When the pandemic kept Americans across the nation at home, Ed Hart had more time to make podcasts.
He’d done only eight episodes of his From the Hart podcast out of a studio in Anaheim when he was forced to adapt. He transferred the small operation to his home and has since recorded nearly a podcast a week, reaching about 50 episodes.
Hart is a relative newcomer to podcasting, leveraging connections as director of the Center for Family Business at Cal State University Fullerton to find guests.
His brand of podcasting combines his business experience with elements of his Christian faith.
Each episode concludes with the question, “what’s in your heart?”
He’s one of many home podcasters to dive into a flooded market that continues to grow. Some hope to hit it big. Others, like Hart, want to find a niche and figure out how to make money later.
For Hart, the ascent has been modest with 5,000 unique downloads.
For others, the podcast business has boomed, capitalizing on revenue streams of advertising, subscription models, and crowdsourcing.
Hart is still carving out his path.
“I think the mistake I made going in was trying to focus on people with big names or large social media followings,” Hart said.
Hart's podcast is still small, but others that have acquired large followings have seen massive paydays.
Acquisitions have driven some of the growth in the market. Over the summer, the Joe Rogan Experience signed an exclusive deal in excess of $100 million with Spotify. The Swedish music streaming service has been aggressively bulking up its offerings, also snapping up The Ringer, a sports and pop culture website with a deep roster of podcasts ranging from sports analysis to recaps of The Bachelor. That deal, which cost the company nearly $200 million, has helped set the market as advertising dollars continue to grow.
Over the past two decades of podcasting, advertising has been slow to catch on. Research firm eMarketer sees that changing.
“By the end of 2020, podcast ad spending in the U.S. will reach $782.0 million, up 10.4% from last year, giving it a 21.0% share of the U.S. digital radio ad market. And in 2021, spending will jump nearly 45% to $1.13 billion,” eMarketer said in a report.
But industry insiders see a correction coming. Most podcasts do not strike it big with YouTube streaming, deep-pocketed sponsors, or steady advertising.
Hart’s plans weren’t grandiose and didn’t get rolling until a serendipitous meeting run-in at a coffee shop.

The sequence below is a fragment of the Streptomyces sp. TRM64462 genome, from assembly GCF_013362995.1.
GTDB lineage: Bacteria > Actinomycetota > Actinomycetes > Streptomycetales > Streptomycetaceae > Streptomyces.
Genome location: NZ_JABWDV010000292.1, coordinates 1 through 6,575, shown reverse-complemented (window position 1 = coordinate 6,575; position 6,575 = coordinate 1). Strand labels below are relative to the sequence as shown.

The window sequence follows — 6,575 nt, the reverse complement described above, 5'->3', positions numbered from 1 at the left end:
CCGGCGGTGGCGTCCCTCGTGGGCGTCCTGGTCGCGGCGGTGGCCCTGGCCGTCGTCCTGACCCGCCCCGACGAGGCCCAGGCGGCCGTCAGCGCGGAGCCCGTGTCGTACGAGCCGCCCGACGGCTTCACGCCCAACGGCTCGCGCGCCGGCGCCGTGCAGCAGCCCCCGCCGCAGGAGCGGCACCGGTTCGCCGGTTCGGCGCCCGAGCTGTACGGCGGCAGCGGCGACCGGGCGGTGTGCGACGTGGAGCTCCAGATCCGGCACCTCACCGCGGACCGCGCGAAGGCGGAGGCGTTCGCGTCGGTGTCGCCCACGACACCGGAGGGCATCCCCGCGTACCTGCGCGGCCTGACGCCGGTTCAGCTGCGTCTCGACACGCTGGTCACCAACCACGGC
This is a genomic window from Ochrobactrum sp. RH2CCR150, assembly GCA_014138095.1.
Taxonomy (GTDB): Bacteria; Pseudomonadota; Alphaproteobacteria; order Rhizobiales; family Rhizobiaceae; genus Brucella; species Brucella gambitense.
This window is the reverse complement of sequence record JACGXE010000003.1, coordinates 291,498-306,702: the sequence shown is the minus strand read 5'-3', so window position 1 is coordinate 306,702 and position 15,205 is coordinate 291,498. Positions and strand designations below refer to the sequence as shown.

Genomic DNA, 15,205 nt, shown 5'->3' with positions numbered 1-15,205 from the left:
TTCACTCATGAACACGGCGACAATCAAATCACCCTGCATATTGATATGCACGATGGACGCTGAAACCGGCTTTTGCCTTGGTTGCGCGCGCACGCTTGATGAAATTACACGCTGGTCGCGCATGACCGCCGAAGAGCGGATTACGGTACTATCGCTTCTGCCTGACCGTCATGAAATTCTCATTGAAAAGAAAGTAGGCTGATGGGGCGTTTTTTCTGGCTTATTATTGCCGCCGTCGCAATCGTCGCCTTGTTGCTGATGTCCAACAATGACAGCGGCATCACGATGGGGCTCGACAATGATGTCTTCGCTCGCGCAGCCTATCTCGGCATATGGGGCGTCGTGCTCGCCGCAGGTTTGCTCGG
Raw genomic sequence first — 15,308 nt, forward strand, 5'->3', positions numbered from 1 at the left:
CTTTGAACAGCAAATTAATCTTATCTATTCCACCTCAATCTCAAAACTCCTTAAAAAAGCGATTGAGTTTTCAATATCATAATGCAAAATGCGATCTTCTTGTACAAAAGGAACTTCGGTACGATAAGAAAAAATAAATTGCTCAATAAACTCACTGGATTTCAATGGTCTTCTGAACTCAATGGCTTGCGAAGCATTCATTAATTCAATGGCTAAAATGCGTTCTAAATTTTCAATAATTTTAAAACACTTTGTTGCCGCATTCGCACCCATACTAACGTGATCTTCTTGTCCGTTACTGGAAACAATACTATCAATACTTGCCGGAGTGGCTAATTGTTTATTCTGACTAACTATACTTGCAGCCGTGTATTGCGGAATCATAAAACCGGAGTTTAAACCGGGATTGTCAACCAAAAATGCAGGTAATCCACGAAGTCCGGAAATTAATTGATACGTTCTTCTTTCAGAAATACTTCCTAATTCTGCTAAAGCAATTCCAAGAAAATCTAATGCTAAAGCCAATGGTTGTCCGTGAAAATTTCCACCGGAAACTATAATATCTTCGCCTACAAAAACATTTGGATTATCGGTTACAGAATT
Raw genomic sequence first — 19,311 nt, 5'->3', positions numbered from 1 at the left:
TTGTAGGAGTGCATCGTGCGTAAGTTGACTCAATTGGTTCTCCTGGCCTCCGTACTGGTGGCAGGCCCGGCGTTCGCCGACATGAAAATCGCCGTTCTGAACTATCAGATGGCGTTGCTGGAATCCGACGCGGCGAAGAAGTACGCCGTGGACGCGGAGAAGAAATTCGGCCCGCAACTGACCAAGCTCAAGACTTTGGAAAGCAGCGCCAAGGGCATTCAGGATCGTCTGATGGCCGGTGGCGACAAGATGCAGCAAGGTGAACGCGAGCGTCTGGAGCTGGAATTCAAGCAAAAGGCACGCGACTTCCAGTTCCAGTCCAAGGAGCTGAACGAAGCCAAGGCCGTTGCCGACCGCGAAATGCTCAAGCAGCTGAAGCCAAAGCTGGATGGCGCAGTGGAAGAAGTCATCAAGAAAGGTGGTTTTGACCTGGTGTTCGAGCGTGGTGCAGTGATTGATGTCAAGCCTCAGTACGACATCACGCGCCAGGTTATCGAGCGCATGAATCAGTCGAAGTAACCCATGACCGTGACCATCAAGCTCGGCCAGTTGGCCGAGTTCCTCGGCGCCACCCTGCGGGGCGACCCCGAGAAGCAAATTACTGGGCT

While discussing his plans, a woman at a neighboring table chimed in that her husband ran a podcasting studio.
That’s how Hart met Todd Frazier, a certified public accountant with a budding podcasting business. Frazier produced the first eight episodes out of his studio and maintains a relationship with the podcast.
Frazier has been developing content since 2014 and has created three shows on his platform.
He’s found a measure of security in a diverse array of services. His company not only produces its own shows but also works with clients to create tailor-made podcasts. He also manages social media for clients, pulls some money from a monetized YouTube account, and collects advertising dollars. Altogether, his business reached six figures in revenue in 2019 before dropping to somewhere around $50,000 during the pandemic.
“The main driver financially for the business has not been advertising but has been actually creating digital media for others,” he said.
How he’ll grow in the future is a work in progress, but he has plans. He’s now developing a smartphone app for his Jesus And Coffee podcast, a morning show that discusses scripture. For now, he’s done creating new shows but wants to add more like-minded programming to his roster. The From the Hart podcast is one such show. Now Frazier is on the hunt for more.
“I think it would be better with a subscription-based model with a little bit of a smaller audience but people who really want to hear what you have to say,” Frazier said.
Hart is pursuing a similar strategy. His podcast is about establishing community and building revenue streams when they present themselves. So far, he’s had a diverse slate of guests, including Lynsi Snyder, the heiress to In-N-Out Burger and Denise Brown, sister of the slain Nicole Brown Simpson.
Once the nation returns to business as usual, he hopes to experiment with live events.
Eventually, he hopes to connect with sponsors.
“As we come out of this pandemic, I think the huge audience will be the companies that have really hemorrhaged,” Hart said. “I think a year from now, the most interesting stories will be those who are hanging by a thread now but are booming a year later.”